Today, UCP Investment Group and the Moscow School of Management ‘SKOLKOVO’ jointly presented their new ‘Business Value Index’. More than 150 representatives of the investment and business communities as well as representatives of the State Duma committees attended the presentation at the Moscow Exchange where UCP and SKOLKOVO presented their research findings.
Taking part in the discussion was Andrey Sharonov, the Dean of SKOLKOVO; Anatoly Aksakov, of the State Duma Committee on Financial Markets; Alexander Afanasiev, CEO of Moscow Exchange; Alexander Shevchuk, Executive Director of Association of Institutional Investors (API); as well as non-executive directors from many of Russia’s largest companies
The research analyzed the performance of the top 30 global economies and demonstrated that Russian businessmen selling their companies usually receive 50-75% less than their peers, not only from Western Europe or the Unites States, but also from the majority of developing countries.
Russian companies have been undervalued due to the following reasons:
1) Insufficiently high level of corporate governance (the quality of accounting and audit standards used in the country, the protection of non-controlling shareholders’ rights and the share of public companies’ profits paid out as dividends, etc.),
2) Inadequate legal asset protection (efficiency of property rights protection, efficiency of challenging government decisions and settling commercial disputes in court),
3) Poor availability of capital (the level of the financial market development and availability of financial services, stock market liquidity, free float held by institutional Russian and foreign investors, the presence of foreign-owned companies in the domestic market and the absolute inflow of foreign direct investments),
4) Fiscal system lacking focus on investments (level of average effective income tax rate of public companies, payroll taxes and assessment by businesses of the fiscal favorability for making investments).
UCP Group, together with SKOLKOVO School of Management, has developed a proprietary index to assess the overall quality of environment for selling a business in Russia. The index is calculated based on 19 indicators, selected from a universe of 400, that showed a significant correlation with the valuation multiples of companies in the top 30 global economies.
The findings demonstrate that the low valuation of a company sold by a Russian businessman is mainly underpinned by objective factors. In all selected categories, indicators for Russia are below average compared to average indicators for both the 30 largest global economies and developing markets (as well as the average for the BRICS countries).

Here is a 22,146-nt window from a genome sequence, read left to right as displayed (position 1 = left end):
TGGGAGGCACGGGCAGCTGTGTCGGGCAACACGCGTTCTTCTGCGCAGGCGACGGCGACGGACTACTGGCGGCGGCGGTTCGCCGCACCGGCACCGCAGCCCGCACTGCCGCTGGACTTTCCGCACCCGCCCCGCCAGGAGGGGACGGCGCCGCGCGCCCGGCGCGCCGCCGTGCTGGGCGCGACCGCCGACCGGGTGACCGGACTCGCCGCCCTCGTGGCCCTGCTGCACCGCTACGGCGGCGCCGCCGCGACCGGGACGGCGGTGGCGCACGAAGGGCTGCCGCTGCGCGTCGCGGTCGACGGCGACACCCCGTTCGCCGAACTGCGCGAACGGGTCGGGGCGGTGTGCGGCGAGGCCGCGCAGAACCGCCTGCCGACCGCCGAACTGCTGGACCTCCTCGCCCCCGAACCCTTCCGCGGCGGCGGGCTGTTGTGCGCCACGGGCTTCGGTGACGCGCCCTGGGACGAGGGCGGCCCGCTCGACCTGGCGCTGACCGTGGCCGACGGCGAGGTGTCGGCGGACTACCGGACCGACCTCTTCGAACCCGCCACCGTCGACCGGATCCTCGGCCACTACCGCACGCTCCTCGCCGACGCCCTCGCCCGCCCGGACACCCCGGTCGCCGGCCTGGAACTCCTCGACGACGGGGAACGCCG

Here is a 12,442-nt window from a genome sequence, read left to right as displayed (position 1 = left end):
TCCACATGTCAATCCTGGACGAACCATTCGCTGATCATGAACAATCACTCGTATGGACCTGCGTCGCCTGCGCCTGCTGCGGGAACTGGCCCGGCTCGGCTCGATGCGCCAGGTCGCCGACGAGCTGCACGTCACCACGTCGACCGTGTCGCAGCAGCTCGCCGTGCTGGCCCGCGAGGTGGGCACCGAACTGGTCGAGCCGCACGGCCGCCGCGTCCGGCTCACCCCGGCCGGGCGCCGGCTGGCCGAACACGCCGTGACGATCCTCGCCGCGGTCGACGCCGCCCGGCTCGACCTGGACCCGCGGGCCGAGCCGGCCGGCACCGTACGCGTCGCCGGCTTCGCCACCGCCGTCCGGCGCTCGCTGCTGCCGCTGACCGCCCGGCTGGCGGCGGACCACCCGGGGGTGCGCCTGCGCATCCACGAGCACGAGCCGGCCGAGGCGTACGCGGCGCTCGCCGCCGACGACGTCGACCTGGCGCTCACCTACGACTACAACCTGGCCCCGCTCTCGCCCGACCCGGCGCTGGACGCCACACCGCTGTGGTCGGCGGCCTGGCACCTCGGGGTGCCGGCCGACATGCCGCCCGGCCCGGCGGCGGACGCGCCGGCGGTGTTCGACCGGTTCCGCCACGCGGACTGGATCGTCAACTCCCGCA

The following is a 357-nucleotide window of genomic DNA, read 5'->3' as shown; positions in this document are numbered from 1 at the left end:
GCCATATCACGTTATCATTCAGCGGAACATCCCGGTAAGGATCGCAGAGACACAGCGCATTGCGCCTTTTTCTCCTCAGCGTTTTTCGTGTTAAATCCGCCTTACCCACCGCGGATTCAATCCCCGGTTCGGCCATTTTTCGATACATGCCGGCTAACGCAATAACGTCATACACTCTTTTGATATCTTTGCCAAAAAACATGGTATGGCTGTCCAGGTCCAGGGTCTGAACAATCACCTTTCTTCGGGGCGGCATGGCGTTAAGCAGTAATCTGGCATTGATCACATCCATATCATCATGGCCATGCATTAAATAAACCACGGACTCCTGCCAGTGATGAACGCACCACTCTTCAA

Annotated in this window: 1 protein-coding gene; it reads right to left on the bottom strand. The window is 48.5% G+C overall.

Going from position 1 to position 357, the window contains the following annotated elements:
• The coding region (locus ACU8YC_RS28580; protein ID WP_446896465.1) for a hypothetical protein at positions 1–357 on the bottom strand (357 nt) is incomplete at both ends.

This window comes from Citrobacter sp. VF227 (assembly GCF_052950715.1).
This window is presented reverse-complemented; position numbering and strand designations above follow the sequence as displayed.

The analysis has revealed several potential areas for improvement:
• Improvement of legislation and law enforcement practice related to the protection of non-controlling shareholders’ rights in public and private companies;
• Enhancement of property rights protection;
• Increasing dividend payout ratios;
• Improvement of accounting and audit standards, wider use of IFRS;
• Adjustment of the fiscal system to stimulate investments.
“The subject of this study is relevant both for Russia and for the rest of the world. High quality business valuations are essential for founders, investors and governments throughout the world” said Andrey Sharonov, Dean of the Moscow School of Management SKOLKOVO.
“As one of the country’s largest investors, we are extremely concerned by the low valuation of Russian companies compared to their foreign competitors. We can see significant potential to increase the capitalization of the Russian stock market and we are particularly interested in the practical side of business valuation. The identification of factors influencing a valuation will help reveal the real situation and the issues that need to be resolved by businesses and the state to make Russia highly attractive for investors. The joint research presented by UCP and SKOLKOVO was dedicated to these exact practical aspects,” said Mikhail Trofimov, UCP Investment Group partner.
“The approach taken by the research authors considers the mutual influence between different factors and the capitalization of a business,” said Alexander Shevchuk, Executive Director of the Association of Institutional Investors. “The need for change in the identified areas is obvious to many. We need political will and a readiness to take on the responsibility for making these changes happen.”
The full text of the research is available at BVI_Eng